What do you hate most about it?
The blood tests and injections because they are really annoying and painful most of the time. Sometimes even now. 

What would you say to another child who has just been diagnosed with diabetes?
I would say that you will get used to it. Even though the dextrose might seem nice, don't eat them when you are not supposed to. Be very accurate with your carb counting so you don't have to go through lots of trouble. 

What would you say to a parent whose child has just been diagnosed with diabetes?
Make sure you are good with the carb counting and you should probably download the blood sugars to figure out patterns so you can keep it level. 

Do you believe that God can heal you?
Yes definitely. 

Why do you think He allowed you to have diabetes?
Maybe He will use it for something good to help other people and to show stuff to the world.  The spread the word when He heals me that God is real and God can heal.

Why do you think He hasn't healed you yet?
I believe it's all part of His plan. He has something special install for the future.

Do you believe God makes people sick?
No! I believe he makes good out of sickness but doesn't make people sick.

What are your plans for the time between now and when you are healed?
Getting my blood sugars stable and praying to be healed. Asking God what He is going to do for me.

Do you feel sad about being sick?
Yes but if God is going to make something good about it then I am fine to stay with it a bit more. 

What would you advise to help people?
Keep your blood sugars stable because this has happened to me, if your blood sugars go too high too often, you get very bad stomach pains and it stings a lot. 

If you are a child or parent with a child suffering with diabetes please feel free to ask Daniel or I questions below or read other posts about our journey.

Love

1.11.15

Daniel and Diabetes

Daniel and Amy

I have four amazing children, two of whom still live at home and two who have grown up and moved out.  It was nearly three years ago when our eldest, Lorah-Kelly got married to her high school sweetheart, Samuel. It was also around this time that we noticed that something was wrong with our son, Daniel who was 7 years old. He seemed fit and well and nothing seemed out of the ordinary except that he was drinking unusual amounts of water. It got so bad that he had to get up during the night several times to have a drink and of course go to the toilet. So after about a week of this I decided it best to go see a doctor even though it seemed like a silly symptom to go to the doctor for.

Everything from the doctors appointment is a bit of a surreal haze and even two years and nine months on, I can remember the shock as if it were yesterday. The doctor did a urine test and afterwards looked gravely concerned and called the hospital.  Daniel was sent over as soon as possible and we were told to be prepared for him to stay overnight. He didn't say what was wrong. Upon arriving at the hospital Daniel was seen immediately and had blood tests. I don't recall exactly what happened or the order of events, all I remember is that his blood sugar was 33  (normal is between 4 - 7). They said they were surprised that he looked as well as he did and was not in a coma. He was that ill!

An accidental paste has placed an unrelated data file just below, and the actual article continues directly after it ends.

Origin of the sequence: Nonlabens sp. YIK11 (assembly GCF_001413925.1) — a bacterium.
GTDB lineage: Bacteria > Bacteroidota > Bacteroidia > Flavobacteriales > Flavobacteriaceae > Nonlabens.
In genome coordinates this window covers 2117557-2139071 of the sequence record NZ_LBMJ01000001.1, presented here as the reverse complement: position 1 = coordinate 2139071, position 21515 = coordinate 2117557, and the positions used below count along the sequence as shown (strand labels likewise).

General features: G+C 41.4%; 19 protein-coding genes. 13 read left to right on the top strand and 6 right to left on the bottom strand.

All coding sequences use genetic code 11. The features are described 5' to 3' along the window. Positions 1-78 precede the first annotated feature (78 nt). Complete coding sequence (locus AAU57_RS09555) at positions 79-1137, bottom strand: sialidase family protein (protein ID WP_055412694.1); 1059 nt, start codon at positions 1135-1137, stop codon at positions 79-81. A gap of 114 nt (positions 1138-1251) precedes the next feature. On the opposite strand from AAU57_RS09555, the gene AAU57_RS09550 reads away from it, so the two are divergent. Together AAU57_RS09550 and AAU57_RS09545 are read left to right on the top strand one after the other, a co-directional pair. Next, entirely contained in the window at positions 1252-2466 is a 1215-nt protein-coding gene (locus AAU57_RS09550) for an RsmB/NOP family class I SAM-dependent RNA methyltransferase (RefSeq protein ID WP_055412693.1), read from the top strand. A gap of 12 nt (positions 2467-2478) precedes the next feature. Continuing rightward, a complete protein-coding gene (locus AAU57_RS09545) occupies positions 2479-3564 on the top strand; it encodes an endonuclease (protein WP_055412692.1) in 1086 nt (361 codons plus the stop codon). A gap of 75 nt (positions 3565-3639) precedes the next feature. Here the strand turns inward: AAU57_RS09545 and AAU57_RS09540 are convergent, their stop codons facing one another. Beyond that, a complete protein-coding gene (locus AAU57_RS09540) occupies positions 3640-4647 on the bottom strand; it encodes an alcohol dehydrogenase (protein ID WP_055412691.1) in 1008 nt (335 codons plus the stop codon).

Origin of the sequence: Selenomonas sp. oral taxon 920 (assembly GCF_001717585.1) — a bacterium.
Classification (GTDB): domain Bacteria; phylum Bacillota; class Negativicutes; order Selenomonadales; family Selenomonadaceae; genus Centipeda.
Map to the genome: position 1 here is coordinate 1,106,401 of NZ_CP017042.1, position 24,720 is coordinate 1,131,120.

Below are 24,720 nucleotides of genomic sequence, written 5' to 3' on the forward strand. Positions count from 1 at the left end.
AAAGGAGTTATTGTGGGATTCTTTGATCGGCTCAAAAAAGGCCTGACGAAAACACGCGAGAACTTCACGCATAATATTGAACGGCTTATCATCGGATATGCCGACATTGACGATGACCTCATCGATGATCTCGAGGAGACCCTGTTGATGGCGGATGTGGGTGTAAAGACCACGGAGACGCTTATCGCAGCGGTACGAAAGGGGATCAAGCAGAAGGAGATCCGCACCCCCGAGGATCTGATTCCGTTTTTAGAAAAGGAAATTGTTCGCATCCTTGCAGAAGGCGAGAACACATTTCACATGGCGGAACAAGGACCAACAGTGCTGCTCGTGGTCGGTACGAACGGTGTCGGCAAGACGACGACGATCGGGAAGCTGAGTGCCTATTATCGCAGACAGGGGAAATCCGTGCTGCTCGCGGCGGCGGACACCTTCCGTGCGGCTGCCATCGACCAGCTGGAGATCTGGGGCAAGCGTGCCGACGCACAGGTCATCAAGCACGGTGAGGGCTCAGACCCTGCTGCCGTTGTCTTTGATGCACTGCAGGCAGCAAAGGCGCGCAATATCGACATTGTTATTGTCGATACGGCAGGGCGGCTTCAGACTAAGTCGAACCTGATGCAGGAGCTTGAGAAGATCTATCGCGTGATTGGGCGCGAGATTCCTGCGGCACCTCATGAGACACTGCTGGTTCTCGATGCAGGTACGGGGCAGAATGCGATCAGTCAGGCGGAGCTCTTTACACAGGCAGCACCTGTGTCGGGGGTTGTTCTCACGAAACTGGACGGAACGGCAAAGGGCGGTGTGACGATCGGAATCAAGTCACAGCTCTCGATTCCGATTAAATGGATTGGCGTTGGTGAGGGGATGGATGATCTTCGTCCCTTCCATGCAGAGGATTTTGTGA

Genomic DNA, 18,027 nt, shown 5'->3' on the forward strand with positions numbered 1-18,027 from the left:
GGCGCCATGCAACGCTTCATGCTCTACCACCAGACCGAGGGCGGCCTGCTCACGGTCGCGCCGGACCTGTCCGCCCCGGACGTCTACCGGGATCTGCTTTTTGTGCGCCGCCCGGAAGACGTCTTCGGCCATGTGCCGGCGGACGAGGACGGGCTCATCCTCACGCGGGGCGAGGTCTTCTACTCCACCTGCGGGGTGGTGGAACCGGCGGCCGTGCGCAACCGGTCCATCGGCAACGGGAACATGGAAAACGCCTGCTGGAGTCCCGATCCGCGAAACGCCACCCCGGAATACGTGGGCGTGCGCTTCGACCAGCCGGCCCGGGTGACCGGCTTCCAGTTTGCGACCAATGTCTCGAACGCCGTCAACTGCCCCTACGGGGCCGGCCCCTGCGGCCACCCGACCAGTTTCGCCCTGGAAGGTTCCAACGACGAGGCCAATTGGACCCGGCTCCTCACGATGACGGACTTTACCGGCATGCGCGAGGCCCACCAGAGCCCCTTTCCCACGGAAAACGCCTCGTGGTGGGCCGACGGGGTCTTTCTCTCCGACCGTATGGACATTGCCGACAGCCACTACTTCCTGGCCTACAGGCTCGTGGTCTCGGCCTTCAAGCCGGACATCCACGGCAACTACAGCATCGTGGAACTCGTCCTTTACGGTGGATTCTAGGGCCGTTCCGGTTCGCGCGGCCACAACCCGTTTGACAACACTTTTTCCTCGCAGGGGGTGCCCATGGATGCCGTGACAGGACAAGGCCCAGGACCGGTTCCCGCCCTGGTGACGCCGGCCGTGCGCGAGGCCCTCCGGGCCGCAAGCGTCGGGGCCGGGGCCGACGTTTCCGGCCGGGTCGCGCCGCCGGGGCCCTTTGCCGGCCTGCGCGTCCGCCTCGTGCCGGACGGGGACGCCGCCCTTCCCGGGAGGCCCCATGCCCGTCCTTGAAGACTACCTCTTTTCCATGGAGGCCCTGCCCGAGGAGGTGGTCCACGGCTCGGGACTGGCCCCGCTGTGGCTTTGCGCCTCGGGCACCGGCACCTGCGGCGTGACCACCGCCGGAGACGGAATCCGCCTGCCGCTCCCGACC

Daniel was admitted to hospital and we spend the next week at his bedside learning about type 1 diabetes, watching him crying as he had his finger pricked and blood taken often during the day and night. It was heart wrenching. Eric and I were in shock. After a week of excellent education by the NHS diabetic team, we were expected to start caring for him. They assured us that he would not be allowed home until they felt confident that we were able to manage his blood tests and insulin injections. We had to learn how to count carbohydrates, check his blood sugar levels and give him 4 to 6 injections a day. The severity of the situation was heavily impressed upon us and we were reminded that if his blood sugars went too high or too low he could die. It seemed every 5 minutes we were reminded that it was a life threatening life long disease that could not be cured ever.

Eric and I were exhausted from being in hospital, little sleep coupled with a lot of worry and uncertainty. We reached a point where we just wanted our family back home all together so we could get some sense of normality back into our life. Although it was clear life would never be the same again we craved some sort of routine. Each day we were asked if we were ready to give Daniel his injections. In the past Eric has passed out when he saw me have an injection during labour with Amy, I could not see him ever coping with this. I thought I would be fine but when they put the insulin pen in my hand I burst out crying. There was no way I could ever inject my son, or so I thought.

Much to my surprise Eric took the pen and gave Daniel his injection. I asked Eric how he managed to do it as I simply couldn't and he said that he knew that if he didn't, Daniel would not be able to come home. The nurses kept reassuring me that things would get better and giving the injections would become easier. Although I believed them and knew it was true I couldn't see how. Eric became highly competent in caring for Daniel and so he was allowed home. I struggled. I couldn't do the injections. I couldn't prick his finger to test his blood. I was a mess. Shock, confusion and tiredness took over.

I will continue our story and our journey in future posts.  The past few years have been incredibly difficult and today I make the decision to share our story, what we have learned and how we are coping. Daniel will even write his version of the story too and hopefully I can get Eric to also. I know there are others out there struggling with the same thing and I hope that somehow sharing our story will be helpful and comforting for them. For those of you who do not have this particular struggle, you may find it useful for when you meet someone with diabetes or someone with a diabetic child. I had no idea how ignorant I was about diabetes until we were hit with it.  I would also like to look at faith, healing and medicine so there is a lot more to come.

Please chat to me if you have diabetes, are supporting someone with diabetes or just have questions in general about illness and/or healing. Let's stick together as this is a terrible illness but we believe in a God who heals.

Love